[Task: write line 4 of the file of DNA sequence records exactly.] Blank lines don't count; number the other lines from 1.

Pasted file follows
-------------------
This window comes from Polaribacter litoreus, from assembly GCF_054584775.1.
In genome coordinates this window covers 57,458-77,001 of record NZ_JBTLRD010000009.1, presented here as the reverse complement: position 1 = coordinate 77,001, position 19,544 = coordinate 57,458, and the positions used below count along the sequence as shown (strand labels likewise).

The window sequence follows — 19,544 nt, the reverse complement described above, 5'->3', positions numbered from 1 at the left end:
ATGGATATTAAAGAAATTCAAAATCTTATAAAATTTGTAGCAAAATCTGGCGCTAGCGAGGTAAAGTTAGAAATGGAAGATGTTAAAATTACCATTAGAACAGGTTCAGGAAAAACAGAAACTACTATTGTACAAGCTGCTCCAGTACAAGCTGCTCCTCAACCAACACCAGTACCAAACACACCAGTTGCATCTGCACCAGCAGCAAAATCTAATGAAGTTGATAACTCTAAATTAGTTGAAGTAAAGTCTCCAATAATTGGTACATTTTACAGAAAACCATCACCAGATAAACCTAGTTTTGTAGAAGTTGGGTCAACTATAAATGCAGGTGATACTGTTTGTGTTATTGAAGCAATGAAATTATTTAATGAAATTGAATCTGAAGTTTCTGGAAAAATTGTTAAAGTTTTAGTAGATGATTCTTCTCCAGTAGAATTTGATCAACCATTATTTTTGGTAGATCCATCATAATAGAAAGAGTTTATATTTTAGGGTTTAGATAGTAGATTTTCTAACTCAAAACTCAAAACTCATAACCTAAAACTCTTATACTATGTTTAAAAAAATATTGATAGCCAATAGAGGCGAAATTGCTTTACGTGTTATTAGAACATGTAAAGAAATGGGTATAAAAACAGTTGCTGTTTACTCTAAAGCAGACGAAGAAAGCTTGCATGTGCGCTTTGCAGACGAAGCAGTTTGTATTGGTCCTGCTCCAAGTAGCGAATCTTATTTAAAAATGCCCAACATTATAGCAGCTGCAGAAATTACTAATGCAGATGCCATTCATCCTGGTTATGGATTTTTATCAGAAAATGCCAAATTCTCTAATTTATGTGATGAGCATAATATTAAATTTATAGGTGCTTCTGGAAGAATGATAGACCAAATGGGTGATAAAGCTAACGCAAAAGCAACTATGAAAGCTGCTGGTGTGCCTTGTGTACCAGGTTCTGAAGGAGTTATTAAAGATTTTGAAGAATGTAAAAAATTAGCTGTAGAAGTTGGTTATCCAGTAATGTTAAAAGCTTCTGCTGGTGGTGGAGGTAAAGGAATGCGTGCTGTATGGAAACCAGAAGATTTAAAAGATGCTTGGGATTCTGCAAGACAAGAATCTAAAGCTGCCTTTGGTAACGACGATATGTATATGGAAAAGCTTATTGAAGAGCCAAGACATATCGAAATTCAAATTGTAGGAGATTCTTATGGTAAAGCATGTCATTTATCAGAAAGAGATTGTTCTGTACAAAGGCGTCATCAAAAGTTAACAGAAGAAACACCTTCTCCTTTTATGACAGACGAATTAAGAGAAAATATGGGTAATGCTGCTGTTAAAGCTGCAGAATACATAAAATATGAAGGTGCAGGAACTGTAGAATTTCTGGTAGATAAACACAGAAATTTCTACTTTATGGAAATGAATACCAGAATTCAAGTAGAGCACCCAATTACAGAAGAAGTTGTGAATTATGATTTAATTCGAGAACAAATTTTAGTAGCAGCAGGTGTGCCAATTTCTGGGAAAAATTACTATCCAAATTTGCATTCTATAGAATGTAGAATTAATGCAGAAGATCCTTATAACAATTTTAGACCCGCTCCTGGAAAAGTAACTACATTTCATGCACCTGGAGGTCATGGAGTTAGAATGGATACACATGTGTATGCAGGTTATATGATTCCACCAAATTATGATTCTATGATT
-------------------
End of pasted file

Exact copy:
ATGGATATTAAAGAAATTCAAAATCTTATAAAATTTGTAGCAAAATCTGGCGCTAGCGAGGTAAAGTTAGAAATGGAAGATGTTAAAATTACCATTAGAACAGGTTCAGGAAAAACAGAAACTACTATTGTACAAGCTGCTCCAGTACAAGCTGCTCCTCAACCAACACCAGTACCAAACACACCAGTTGCATCTGCACCAGCAGCAAAATCTAATGAAGTTGATAACTCTAAATTAGTTGAAGTAAAGTCTCCAATAATTGGTACATTTTACAGAAAACCATCACCAGATAAACCTAGTTTTGTAGAAGTTGGGTCAACTATAAATGCAGGTGATACTGTTTGTGTTATTGAAGCAATGAAATTATTTAATGAAATTGAATCTGAAGTTTCTGGAAAAATTGTTAAAGTTTTAGTAGATGATTCTTCTCCAGTAGAATTTGATCAACCATTATTTTTGGTAGATCCATCATAATAGAAAGAGTTTATATTTTAGGGTTTAGATAGTAGATTTTCTAACTCAAAACTCAAAACTCATAACCTAAAACTCTTATACTATGTTTAAAAAAATATTGATAGCCAATAGAGGCGAAATTGCTTTACGTGTTATTAGAACATGTAAAGAAATGGGTATAAAAACAGTTGCTGTTTACTCTAAAGCAGACGAAGAAAGCTTGCATGTGCGCTTTGCAGACGAAGCAGTTTGTATTGGTCCTGCTCCAAGTAGCGAATCTTATTTAAAAATGCCCAACATTATAGCAGCTGCAGAAATTACTAATGCAGATGCCATTCATCCTGGTTATGGATTTTTATCAGAAAATGCCAAATTCTCTAATTTATGTGATGAGCATAATATTAAATTTATAGGTGCTTCTGGAAGAATGATAGACCAAATGGGTGATAAAGCTAACGCAAAAGCAACTATGAAAGCTGCTGGTGTGCCTTGTGTACCAGGTTCTGAAGGAGTTATTAAAGATTTTGAAGAATGTAAAAAATTAGCTGTAGAAGTTGGTTATCCAGTAATGTTAAAAGCTTCTGCTGGTGGTGGAGGTAAAGGAATGCGTGCTGTATGGAAACCAGAAGATTTAAAAGATGCTTGGGATTCTGCAAGACAAGAATCTAAAGCTGCCTTTGGTAACGACGATATGTATATGGAAAAGCTTATTGAAGAGCCAAGACATATCGAAATTCAAATTGTAGGAGATTCTTATGGTAAAGCATGTCATTTATCAGAAAGAGATTGTTCTGTACAAAGGCGTCATCAAAAGTTAACAGAAGAAACACCTTCTCCTTTTATGACAGACGAATTAAGAGAAAATATGGGTAATGCTGCTGTTAAAGCTGCAGAATACATAAAATATGAAGGTGCAGGAACTGTAGAATTTCTGGTAGATAAACACAGAAATTTCTACTTTATGGAAATGAATACCAGAATTCAAGTAGAGCACCCAATTACAGAAGAAGTTGTGAATTATGATTTAATTCGAGAACAAATTTTAGTAGCAGCAGGTGTGCCAATTTCTGGGAAAAATTACTATCCAAATTTGCATTCTATAGAATGTAGAATTAATGCAGAAGATCCTTATAACAATTTTAGACCCGCTCCTGGAAAAGTAACTACATTTCATGCACCTGGAGGTCATGGAGTTAGAATGGATACACATGTGTATGCAGGTTATATGATTCCACCAAATTATGATTCTATGATT